CloudFlare Page Rules for WordPress Caching

CloudFlare only caches static content like css, jpg, etc. by default to enable faster load times for your site; however you can take advantage of Page Rules to make CloudFlare cache everything including the HTML. The problem with enabling this level of caching for WordPress is that it will cache:

  • The entire wp-admin section allowing a non-privileged user to load the admin site by typing in the URL
  • Preview URLs when you’re drafting a new page/post making it difficult to see your changes
  • wp-login.php getting you stuck in a redirect loop so you can’t login.

As a CloudFlare Free user, you will only have 3 Page Rules to work with; one will turn on caching of everything, leaving you with two rules to disable caching of the admin section, preview urls, and wp-login.php.

You could make a Page Rule with the pattern ** to prevent caching of both /wp-admin/ and wp-login.php; this leaves you with one rule left to prevent preview url caching with the pattern **preview=true*. However the pattern ** will also prevent caching of your static content since it matches the WordPress wp-content folder where most of it is located.

To solve this problem I used the WordPress plugin Rename wp-login.php to change my login URL to[randomstring]/ – now you can prevent caching of the login page and admin sections with a single rule using pattern ** and you’ll still have two rules left to prevent caching of previews and to enable full caching of everything.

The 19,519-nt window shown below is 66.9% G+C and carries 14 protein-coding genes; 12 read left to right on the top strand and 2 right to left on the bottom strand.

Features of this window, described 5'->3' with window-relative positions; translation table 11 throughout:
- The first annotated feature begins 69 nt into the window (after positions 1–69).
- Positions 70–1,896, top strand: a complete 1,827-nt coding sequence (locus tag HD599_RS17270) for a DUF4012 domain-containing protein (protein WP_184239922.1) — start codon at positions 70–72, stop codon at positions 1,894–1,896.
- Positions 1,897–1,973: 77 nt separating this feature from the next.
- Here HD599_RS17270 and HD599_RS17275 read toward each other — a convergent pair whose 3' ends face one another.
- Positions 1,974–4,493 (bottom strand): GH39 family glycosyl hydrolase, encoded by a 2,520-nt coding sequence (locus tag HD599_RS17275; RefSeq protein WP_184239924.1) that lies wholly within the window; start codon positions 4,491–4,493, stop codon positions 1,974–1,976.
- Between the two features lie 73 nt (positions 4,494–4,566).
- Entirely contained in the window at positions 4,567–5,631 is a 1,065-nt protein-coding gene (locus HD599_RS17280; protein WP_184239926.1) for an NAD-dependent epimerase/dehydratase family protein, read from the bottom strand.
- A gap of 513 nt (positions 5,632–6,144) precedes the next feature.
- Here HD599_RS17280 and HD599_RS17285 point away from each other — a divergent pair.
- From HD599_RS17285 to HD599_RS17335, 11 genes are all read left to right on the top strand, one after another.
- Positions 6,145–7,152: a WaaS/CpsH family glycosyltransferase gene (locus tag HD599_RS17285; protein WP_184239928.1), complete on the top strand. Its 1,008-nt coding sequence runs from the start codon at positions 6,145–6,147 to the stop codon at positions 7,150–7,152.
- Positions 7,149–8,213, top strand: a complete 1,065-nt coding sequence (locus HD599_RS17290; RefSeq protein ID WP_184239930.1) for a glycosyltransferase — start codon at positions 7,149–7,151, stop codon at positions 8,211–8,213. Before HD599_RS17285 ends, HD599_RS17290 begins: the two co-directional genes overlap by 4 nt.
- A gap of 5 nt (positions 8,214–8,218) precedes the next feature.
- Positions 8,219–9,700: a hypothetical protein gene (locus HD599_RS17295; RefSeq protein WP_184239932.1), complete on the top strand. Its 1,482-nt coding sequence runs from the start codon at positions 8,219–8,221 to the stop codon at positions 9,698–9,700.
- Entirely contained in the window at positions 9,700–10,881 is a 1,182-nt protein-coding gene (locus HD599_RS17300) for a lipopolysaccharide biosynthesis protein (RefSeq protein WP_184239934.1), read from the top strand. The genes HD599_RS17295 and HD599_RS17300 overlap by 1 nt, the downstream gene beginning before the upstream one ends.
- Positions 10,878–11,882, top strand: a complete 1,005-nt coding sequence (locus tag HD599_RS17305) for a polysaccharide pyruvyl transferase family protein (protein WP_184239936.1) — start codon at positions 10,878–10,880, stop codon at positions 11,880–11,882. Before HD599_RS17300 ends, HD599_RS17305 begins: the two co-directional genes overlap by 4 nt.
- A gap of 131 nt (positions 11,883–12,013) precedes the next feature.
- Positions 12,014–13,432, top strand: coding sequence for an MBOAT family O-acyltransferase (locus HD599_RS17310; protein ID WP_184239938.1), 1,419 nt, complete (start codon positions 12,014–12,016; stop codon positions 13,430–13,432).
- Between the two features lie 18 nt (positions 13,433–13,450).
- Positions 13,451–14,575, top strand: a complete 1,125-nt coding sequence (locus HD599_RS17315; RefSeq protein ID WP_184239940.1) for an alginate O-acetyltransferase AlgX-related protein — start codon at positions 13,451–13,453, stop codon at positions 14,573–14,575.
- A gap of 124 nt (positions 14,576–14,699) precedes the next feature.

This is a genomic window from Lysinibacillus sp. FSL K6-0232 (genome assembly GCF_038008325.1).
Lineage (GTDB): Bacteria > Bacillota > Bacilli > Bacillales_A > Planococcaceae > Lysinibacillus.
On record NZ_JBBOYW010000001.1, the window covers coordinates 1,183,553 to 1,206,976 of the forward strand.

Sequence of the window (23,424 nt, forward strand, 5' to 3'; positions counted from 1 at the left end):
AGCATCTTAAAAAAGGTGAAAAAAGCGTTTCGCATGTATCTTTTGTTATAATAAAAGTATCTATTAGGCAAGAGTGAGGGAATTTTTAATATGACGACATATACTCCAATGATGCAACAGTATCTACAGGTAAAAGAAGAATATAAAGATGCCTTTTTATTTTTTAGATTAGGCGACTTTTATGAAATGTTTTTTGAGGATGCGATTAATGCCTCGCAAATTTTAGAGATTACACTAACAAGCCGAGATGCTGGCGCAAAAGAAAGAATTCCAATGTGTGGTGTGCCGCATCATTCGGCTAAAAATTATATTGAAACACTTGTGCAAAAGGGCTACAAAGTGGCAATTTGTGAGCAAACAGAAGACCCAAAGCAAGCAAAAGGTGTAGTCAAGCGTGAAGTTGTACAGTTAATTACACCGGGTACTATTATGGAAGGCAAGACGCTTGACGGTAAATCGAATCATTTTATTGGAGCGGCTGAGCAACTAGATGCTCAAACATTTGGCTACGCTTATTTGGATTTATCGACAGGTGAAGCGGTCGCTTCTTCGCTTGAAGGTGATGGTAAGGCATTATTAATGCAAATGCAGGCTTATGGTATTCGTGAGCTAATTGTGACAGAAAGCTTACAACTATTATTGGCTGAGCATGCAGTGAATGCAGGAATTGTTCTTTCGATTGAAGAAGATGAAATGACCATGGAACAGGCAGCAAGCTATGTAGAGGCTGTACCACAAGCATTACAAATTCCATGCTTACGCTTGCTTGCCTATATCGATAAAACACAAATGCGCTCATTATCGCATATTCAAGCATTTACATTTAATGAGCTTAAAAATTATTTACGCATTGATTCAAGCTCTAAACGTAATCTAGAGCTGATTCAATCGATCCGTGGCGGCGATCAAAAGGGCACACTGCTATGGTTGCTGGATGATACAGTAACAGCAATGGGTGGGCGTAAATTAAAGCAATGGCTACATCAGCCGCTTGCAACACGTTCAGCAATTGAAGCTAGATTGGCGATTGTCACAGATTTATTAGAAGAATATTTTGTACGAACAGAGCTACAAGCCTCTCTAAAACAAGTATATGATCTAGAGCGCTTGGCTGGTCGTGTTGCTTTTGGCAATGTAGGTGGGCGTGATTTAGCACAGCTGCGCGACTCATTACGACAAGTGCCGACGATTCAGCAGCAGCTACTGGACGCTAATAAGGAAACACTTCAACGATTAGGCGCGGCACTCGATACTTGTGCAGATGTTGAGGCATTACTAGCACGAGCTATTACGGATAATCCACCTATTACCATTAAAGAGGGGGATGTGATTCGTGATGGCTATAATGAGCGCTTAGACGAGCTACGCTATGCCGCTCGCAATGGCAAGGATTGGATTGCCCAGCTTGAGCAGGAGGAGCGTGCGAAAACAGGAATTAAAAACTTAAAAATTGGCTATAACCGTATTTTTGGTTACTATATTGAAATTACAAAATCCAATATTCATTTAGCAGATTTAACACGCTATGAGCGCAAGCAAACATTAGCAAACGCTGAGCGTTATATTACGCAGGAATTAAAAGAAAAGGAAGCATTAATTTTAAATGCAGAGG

Below are the Page Rules I use for caching this blog (order matters); you’ll also want to install the WordPress Sunny Plugin to purge CloudFlare’s cache automatically when you make updates.


CentOS MotD Generator

Recently a friend of mine showed me the cool MotD message he set up on his Ubuntu server that displays upon ssh login; it displays useful information such as OS & kernel version, uptime, system load, memory usage and other system stats. After some searching I found a MotD generator for CentOS here; it’s made up of two scripts: and As the names imply, the first script counts the number of yum updates available, whose output will be read by the second script when it creates the MotD banner. Below are the instructions I’ve adapted from the author’s site on how to install it.

Install the dependencies for the scripts:

Download the scripts and make them executable:

Test the scripts to see if they work correctly:

If everything works, you should see similar output to below:


Copy scripts to their final locations:

Make a cron job to run automatically (adjust for your own preferred interval):

Now you’ll get a nice MotD whenever you log in with ssh. These scripts worked perfectly fine on a CentOS droplet at Digital Ocean but at RamNode the MotD did not display the IP address of the server. I’m not sure if it was because they were OpenVZ or not but I fixed the issue by modifying line 80 of

Original line 80: